These three Cornell students created a sandbox for interacting with Conway’s Game of Life to explore some of life’s deepest questions—and to have fun, of course.
The advent of artificial realities and their supporting technologies, Metaverse and Neuralink to name a few, leads to some interesting existential questions. If we can recreate reality in a virtual space, is it possible that we too live inside a generated simulation? Of course the validity of this question is quite suspect when looked at critically, but out of sheer interest we may consider a much smaller-scale example of this exact phenomenon. Turing Complete systems are systems that can be replicated inside of themselves, and the one we chose to explore was Conway’s Game of Life.
We created a sandbox for interacting with Conway’s Game of Life—a famous cellular automaton. The user configures the system via buttons, switches, and a graphic-user interface (GUI) running on a PC. These configurations are communicated to a PIC32 microcontroller, on which all of the automaton logic is implemented. The PIC32 communicates with a thin film transistor (TFT) display to visualize each generation. We built this system to explore our own interest in Conway’s Game of Life and its unpredictable nature. We explored the remarkable variety of patterns, structures, and logic elements that Conway’s Game of Life can generate, and used our sandbox to ponder the nature of our reality.
A simple set of rules govern Conway’s Game of Life. The automaton runs on an infinite grid of cells, each of which is either “dead” or “alive.” Each generation, a particular cell decides whether it should transition states based on the states of its eight nearest neighbors. In particular:
- Any live cell with two or three live neighbors survives.
- Any dead cell with three live neighbors becomes a live cell.
- All other live cells die in the next generation. Similarly, all other dead cells stay dead.
- Each generation is dependent of those preceding it.
Due to the simple nature of the game, structures that produce known outcomes exist. Some examples of such structures are:
- A blinker that is three live cells in a line, where each iteration the cells transition from vertical to horizontal or horizontal to vertical
- A glider gun that infinitely recurses, creating microstructures that travel in a single direction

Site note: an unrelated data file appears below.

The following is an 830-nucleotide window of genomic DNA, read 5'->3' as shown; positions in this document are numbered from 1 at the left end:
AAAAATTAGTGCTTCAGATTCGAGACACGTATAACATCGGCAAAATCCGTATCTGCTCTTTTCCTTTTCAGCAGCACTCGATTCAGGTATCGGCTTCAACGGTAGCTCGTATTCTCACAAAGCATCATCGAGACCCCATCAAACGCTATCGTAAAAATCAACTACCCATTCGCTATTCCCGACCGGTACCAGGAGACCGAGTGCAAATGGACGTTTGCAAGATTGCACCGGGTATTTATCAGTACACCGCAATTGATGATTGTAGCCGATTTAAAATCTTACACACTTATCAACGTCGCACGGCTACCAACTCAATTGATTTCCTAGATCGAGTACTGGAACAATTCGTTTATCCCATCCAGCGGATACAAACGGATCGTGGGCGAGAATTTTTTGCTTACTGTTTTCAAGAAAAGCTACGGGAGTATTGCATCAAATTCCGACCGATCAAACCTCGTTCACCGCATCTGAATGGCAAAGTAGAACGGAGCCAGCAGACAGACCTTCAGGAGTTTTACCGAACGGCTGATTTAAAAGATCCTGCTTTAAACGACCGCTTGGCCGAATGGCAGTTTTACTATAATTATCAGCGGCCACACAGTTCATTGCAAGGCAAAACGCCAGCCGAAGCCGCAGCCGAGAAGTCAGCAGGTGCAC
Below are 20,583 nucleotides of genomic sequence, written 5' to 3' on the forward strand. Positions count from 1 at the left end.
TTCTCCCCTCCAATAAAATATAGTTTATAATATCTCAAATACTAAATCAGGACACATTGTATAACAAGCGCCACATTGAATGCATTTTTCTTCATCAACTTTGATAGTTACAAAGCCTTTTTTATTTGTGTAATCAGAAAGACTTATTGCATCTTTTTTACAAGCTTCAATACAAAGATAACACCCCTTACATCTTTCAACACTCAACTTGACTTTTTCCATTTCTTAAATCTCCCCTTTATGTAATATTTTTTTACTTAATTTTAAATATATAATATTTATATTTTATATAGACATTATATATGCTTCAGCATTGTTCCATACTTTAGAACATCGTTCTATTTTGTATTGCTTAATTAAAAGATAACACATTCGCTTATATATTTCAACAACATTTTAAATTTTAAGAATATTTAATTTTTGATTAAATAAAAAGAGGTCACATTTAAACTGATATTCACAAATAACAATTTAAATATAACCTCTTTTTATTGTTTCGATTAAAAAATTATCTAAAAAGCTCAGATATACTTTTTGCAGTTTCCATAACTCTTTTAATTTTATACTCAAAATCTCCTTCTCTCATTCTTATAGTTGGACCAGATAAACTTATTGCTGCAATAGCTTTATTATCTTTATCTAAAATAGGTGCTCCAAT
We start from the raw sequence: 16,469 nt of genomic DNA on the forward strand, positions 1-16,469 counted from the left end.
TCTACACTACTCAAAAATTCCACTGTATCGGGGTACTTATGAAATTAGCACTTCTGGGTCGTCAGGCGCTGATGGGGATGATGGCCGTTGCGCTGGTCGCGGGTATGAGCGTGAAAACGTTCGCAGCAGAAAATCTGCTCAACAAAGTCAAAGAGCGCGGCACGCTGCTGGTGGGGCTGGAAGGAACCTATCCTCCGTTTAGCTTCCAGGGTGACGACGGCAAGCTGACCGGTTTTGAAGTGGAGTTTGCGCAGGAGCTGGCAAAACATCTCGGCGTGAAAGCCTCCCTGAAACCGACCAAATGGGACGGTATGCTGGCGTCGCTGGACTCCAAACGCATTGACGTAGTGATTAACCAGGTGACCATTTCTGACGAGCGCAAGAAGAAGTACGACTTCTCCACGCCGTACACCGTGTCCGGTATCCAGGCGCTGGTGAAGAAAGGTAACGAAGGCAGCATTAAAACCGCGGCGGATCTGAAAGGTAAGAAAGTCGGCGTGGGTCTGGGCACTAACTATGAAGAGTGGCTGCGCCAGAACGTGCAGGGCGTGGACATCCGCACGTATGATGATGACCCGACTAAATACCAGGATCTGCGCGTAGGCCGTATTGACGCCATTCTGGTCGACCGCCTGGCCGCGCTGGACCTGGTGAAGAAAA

- A galaxy that oscillates between expanding out chaotically and neatly receding
In our implementation, we represented the grid as a two-dimensional NxM array. The row and column index for an element in that array represents a particular cell’s location on the grid, and the value at that set of indices represents its state (dead or alive). Each generation the software iterates over each cell in the grid. Every cell has the basic rule set applied to it and copied over to the next generation’s grid. The algorithm was implemented using the C language. A slight discrepancy exists here as the real Game of Life exists on an infinite grid, however, in any implementation, setting boundaries is necessary due to the limited memory of the computer performing the calculations.
The user interacts with the Game of Life via a potentiometer and a Python GUI running on a separate computer. These components facilitate parameter modification for the current game instance. The Python GUI allows users to change the number of cells and the status of each cell, as well as placing premade structures that have interesting effects, such as a blinker or a glider gun. The user modifies the animation rate via a potentiometer connected to the PIC32’s analog-to-digital converter (ADC). More external components could be added to reduce dependency on the Python code, or the external components could be abandoned in favor of having all functionality moved to the GUI.
PLAYING THE GAME
Although the extent to which the Game of Life can be “played” is quite limited, our implementation has the ability to manipulate initial and boundary conditions of the environment. There are two ways a user can interact with the game. The first is a Python GUI which, as stated above, controls the initial state of the game.
THE PYTHON GUI SCREEN
Figure 1 is a screen capture of the GUI screen showing the types of interaction that the “player” can have in our implementation. Notable ones would be the Grid Size option, which changes the dimensions of the grid represented on the TFT; the Wrap option, which toggles a spherical “world” where all edges are connected; and the Grid button, which displays an interactive grid so as to allow the player to set initial cell states.
THE GRID INTERFACE
Figure 2 shows a blank grid in which all the cells are dead. The player can then press any individual cell to change its state to alive, or press again to revert to death. It is worth noting that when the Grid Window is opened on a live ecosystem, the current state pauses and that state is transferred to the open Grid Window. On the bottom there are some preset patterns for toggling multiple cells at the same time. Selecting any of them and then pressing a cell on the grid will populate the grid with said pattern.
Figure 3 shows a Galaxy pattern entered on the GUI grid and Figure 4 shows the resulting active Galaxies running on the TFT.
THE POTENTIOMETER AND ASSOCIATED CIRCUITRY
Interacting with the physical component of the project, namely the potentiometer, is much simpler than the GUI. Figure 5 shows the potentiometer and associated circuitry. The technical details will be explored later, but the important thing is that turning the dial shown in Figure 5 directly updates the rate at which a generation evolves to the next. This generational update speed is represented on the TFT as frames per second (FPS). At its minimum value the knob’s white pointer is pointing downward. FPS will increase when the pot is turned clockwise—maxing out at 31 FPS when at the 3 o’clock position.
TECHNOLOGY STACK OF THE PROJECT